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Primary Biliary Cirrhosis

Home  /  Diseases  /  Primary Biliary Cirrhosis

What is primary biliary cirrhosis?

Primary biliary cirrhosis (PBC) is a chronic progressive disease of the liver caused by a progressive destruction of the biliary ducts. While CBP can lead to a hepatic cirrhosis, not all patients develop it. Its cause is currently unknown. It acts as a reaction of the immune system against the liver, perhaps produced by external agents in predisposed individuals. The lesion arises around the intrahepatic biliary ducts, which causes an obstruction to the flow of bile. It tends to present in individuals between the age of 40 and 60, and 90% of the cases present in women.

What are the symptoms?

There are three phases.

-The pre-clinical phase occurs when symptoms are not present or alterations absent from analysis of liver function. The majority of patients (60%) are asymptomatic at the moment of diagnosis.


-The asymptomatic phase is characterized by alterations in liver function that are suggestive of cholestasis, or delay in flow of bile from the liver. Most significant is the increase in alkaline phosphatase (AP) in blood analysis. The length of this phase varies. Some patients remain asymptomatic indefinitely while others develop symptoms after 2 to 20 years.


-The symptomatic phase is progressive, but at varying pace. Initial symptoms include asthenia (weakness) and itchiness on the body. It often presents at night and generally it is localized in the palms of the hands and soles of feet until it appears over the entire body. Jaundice and coluria, yellow coloration of the skin and urine, respectively, often appear in advanced stages of the disease and do not fade with time. Other possible symptoms include weight loss, abdominal discomfort, xanthomas (pale spots around the eyes), and manifestations due to liposoluble vitamins. The terminal phase is characterized by decompensated cirrhosis and the accompanying complications: edemas, digestive hemorrhage tue to esophageal varices, and progressive liver failure.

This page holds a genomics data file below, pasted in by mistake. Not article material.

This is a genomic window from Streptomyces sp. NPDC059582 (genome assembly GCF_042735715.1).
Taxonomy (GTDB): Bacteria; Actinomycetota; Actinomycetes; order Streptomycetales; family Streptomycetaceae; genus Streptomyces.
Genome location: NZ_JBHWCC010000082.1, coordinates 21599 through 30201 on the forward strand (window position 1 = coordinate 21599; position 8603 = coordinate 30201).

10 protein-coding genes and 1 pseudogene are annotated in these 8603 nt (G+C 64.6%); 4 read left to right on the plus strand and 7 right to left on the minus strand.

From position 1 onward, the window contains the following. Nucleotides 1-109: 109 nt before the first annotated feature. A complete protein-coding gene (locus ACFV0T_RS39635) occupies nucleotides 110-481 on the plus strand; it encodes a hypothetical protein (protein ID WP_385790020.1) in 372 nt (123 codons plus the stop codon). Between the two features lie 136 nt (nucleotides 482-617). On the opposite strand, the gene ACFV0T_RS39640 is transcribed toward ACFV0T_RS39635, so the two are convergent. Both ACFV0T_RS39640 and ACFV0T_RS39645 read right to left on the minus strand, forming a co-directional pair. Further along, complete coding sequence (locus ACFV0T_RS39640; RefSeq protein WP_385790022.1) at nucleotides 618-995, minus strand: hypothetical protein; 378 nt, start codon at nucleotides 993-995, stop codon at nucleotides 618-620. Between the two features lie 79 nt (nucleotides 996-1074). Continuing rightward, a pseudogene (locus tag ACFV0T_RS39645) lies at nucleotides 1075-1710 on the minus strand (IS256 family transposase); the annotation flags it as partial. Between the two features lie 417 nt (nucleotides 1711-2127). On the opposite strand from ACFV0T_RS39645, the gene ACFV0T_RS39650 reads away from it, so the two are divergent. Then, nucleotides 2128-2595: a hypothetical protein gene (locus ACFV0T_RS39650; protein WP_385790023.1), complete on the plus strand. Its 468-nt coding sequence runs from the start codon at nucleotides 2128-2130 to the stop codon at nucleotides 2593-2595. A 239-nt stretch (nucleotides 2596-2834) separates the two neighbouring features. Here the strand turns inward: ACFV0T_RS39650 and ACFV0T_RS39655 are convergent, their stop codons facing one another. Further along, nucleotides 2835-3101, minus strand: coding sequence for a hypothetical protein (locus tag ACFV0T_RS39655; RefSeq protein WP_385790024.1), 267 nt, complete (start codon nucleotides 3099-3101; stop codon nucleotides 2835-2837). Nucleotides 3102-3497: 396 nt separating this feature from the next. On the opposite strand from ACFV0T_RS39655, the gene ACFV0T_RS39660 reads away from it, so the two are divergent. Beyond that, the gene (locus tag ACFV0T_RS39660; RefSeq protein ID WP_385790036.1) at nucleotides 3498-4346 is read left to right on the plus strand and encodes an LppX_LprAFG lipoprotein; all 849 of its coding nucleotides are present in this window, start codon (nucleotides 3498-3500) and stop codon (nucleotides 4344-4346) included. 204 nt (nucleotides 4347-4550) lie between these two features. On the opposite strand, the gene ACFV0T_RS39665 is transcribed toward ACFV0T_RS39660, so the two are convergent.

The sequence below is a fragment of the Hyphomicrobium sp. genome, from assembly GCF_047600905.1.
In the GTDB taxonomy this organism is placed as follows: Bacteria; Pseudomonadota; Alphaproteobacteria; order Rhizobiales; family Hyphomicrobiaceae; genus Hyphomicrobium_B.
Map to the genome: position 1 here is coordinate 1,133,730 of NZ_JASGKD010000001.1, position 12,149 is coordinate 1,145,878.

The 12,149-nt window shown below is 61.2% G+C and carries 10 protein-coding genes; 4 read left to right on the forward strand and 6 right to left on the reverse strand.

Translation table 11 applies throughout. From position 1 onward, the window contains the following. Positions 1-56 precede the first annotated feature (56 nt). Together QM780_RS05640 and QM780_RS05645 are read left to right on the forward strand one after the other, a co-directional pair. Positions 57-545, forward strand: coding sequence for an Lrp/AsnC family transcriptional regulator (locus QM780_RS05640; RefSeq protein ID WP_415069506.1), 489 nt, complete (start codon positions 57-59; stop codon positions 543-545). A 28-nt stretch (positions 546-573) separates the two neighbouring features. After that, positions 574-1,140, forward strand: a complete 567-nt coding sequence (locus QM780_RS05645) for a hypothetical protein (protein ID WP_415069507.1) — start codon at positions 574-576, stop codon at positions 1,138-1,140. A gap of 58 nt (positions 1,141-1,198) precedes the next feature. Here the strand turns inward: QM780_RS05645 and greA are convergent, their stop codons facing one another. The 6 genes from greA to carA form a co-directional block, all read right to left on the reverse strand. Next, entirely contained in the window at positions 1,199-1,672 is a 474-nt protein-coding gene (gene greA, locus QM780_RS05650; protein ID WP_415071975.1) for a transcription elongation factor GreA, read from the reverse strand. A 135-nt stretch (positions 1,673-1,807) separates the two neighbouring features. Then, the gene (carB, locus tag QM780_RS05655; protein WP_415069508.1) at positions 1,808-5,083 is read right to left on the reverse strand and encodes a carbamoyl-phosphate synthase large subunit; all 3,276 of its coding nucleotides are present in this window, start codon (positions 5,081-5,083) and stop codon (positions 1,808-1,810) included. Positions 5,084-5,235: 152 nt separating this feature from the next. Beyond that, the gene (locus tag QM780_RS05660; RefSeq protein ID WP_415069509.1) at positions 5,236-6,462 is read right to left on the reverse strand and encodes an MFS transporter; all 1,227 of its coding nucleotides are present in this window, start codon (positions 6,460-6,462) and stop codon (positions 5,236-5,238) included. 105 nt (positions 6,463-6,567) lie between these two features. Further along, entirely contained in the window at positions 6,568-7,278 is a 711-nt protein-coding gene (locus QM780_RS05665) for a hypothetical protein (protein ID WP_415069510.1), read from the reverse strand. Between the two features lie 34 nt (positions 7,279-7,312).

How is it diagnosed?

There are multiple methods used for its diagnosis.

Physical examination may reveal skin alterations afore mentioned, as well as increased liver size.

Laboratory tests will show an increase in fats or lipids (cholesterol and triglycerides) and liver function tests. In spite of this, there has been no increase of cardiovascular disease associated with PBC. Bilirubin and transaminases remain normal. There is an increase of IgM immunoglobulin and anti-mitochondrial antibodies (AMA) which do not vary with the gravity or progression of the disease.

A hepatic biopsy is used to confirm the diagnosis, in which lesions of the biliary ducts can be observed at any point in the progression of the disease. In case of a biopsy that is only partially useful for detection, the diagnosis is achieved through collective evidence based on physical exam, lab work, and imaging.


CBP is diagnosed when at least two of the following three criteria are met:

  1. Detection of AMA superior to 1:40.
  2. Increase of AP to 2-10 fold the normal value for longer than 6 months.
  3. Compatible histology


Endoscopic Retrograde Cholangiopancreatography (ERCP) is a procedure used to diagnose and treat problems affecting the liver, gallbladder, biliary ducts, and the pancreas. The procedure combines x-rays with the use of an endoscope to examine the interior of the gastrointestinal system, and detect abnormalities.

During ERCP, PBC is characterized by the presence of ‘beads’ as in the following image.

What is the treatment?

It begins with general measures: normal activity, low-fat diet with appropriate intake of calories, vitamins, calcium, and proteins. Intake of alcohol must be avoided, as well as unnecessary medications. The patient will be prescribed with medications aimed at reducing itchiness and the inflammation of the bile ducts. Since the cause of PBC is unknown, a curative treatment is not currently available. However, it has been shown that medical treatment is safe, with no toxic effects, and improves the outcome of liver function. Not every patient has a complete recovery and disease continues with its progress. A liver transplant is the only option available in the late stage of the disease